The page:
Press Conference by Deputy Secretary Negroponte in Hanoi, VietnamJohn D. Negroponte, Deputy Secretary of State
September 12, 2008
DEPUTY SECRETARY NEGROPONTE: [In Vietnamese. Laughter and clapping].
I want to thank you for joining me today as part of my trip visiting both Hanoi and Ho Chi Minh City. Reflective of the close partnership between the United States and Vietnam I have a full schedule of meetings covering a broad range of issues.
In Hanoi I had the privilege of meeting with the Prime Minister, the Deputy Prime Minister and Foreign Minister Khiem, Deputy Prime Minister and Education Minister Nhan and many others. During these meetings we focused on areas in which we can strengthen our relationship. The United States aims to deepen our economic and commercial ties, to expand our diplomatic cooperation, encourage reform, and broaden our cooperation to enhance regional peace and security. Our Joint Advisory Committee on Agent Orange and Dioxin is also meeting here in Hanoi this week. Its work is another example of successful cooperation that is producing positive results.
Education is a high priority for us. In the coming weeks members of the Education Task Force will meet to discuss how we might strengthen our work together in this area. This task force will examine ways in which we can increase the number of Vietnamese students in the United States and Americans studying in Vietnam and what can be done to increase exchanges between United States and Vietnamese universities. We also want to link American companies and Vietnamese universities to help graduates acquire the skills that they need to find good jobs in the new and growing Vietnamese economy.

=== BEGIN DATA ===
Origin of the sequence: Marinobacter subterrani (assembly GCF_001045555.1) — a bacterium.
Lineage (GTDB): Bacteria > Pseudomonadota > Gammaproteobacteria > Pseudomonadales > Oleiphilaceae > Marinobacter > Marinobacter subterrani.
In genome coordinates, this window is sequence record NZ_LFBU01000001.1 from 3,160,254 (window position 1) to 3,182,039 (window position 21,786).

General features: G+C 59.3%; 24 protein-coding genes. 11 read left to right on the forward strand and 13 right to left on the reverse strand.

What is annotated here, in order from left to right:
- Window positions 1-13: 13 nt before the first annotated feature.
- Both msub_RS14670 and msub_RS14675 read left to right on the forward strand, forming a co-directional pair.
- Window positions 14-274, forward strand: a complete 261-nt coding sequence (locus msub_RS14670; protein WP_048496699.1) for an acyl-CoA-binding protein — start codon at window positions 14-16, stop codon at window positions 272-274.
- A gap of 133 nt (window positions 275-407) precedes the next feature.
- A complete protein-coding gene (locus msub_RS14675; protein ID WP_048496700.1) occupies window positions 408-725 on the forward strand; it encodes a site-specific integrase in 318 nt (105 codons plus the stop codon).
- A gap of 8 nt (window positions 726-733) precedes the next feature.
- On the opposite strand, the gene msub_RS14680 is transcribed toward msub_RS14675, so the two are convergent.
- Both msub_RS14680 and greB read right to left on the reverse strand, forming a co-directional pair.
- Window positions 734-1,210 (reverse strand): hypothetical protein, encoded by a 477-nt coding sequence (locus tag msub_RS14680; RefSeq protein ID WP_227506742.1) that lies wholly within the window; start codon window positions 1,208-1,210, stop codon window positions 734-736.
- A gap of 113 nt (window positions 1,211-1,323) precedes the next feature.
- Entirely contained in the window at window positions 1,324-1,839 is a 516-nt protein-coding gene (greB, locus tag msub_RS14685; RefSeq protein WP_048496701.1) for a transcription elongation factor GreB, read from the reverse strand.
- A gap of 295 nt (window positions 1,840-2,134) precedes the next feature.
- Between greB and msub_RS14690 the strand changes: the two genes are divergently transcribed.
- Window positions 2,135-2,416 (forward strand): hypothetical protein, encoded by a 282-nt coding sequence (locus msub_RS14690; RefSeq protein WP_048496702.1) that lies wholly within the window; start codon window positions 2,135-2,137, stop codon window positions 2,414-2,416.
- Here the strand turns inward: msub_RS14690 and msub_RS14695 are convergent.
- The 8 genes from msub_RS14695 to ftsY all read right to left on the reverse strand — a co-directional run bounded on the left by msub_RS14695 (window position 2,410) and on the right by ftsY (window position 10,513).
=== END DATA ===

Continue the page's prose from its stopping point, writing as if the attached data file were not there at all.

In Ho Chi Minh City, where I am going next, in addition to meetings with government officials I will meet with local business leaders to learn first-hand about Vietnam’s economic growth. The United States is one of Vietnam’s largest investors, but increased transparency, dedication to tackling corruption and a commitment to combating inflation and maintaining stability will facilitate even more investment.
Throughout my trip I have underscored the importance the United States places on a candid and productive human rights dialogue. Enhancements in governance, the rule of law and the protection of human rights will forge an even deeper United States-Vietnam relationship and should contribute to Vietnam’s own goal of greater integration with the international community.
In conclusion, I would like to say that my brief visit to Hanoi has confirmed my optimism about the prospects for United States-Vietnam relations in the years ahead.
Now I’d be pleased to answer a few questions.
QUESTION: Hi, I’m Ben Stocking from the Associated Press.
You mentioned the work of the Joint Committee looking into the Agent Orange issue. Some Vietnamese have expressed a little bit of disappointment about the amount of money that the U.S. has devoted to this issue. They’re pleased that the Congress set aside $3 million, but there seems to be agreement that the cost of cleaning up dioxin is going to cost a lot more than that. So I guess my question is do you think the United States should or might consider setting aside more money for the cleanup of dioxin here?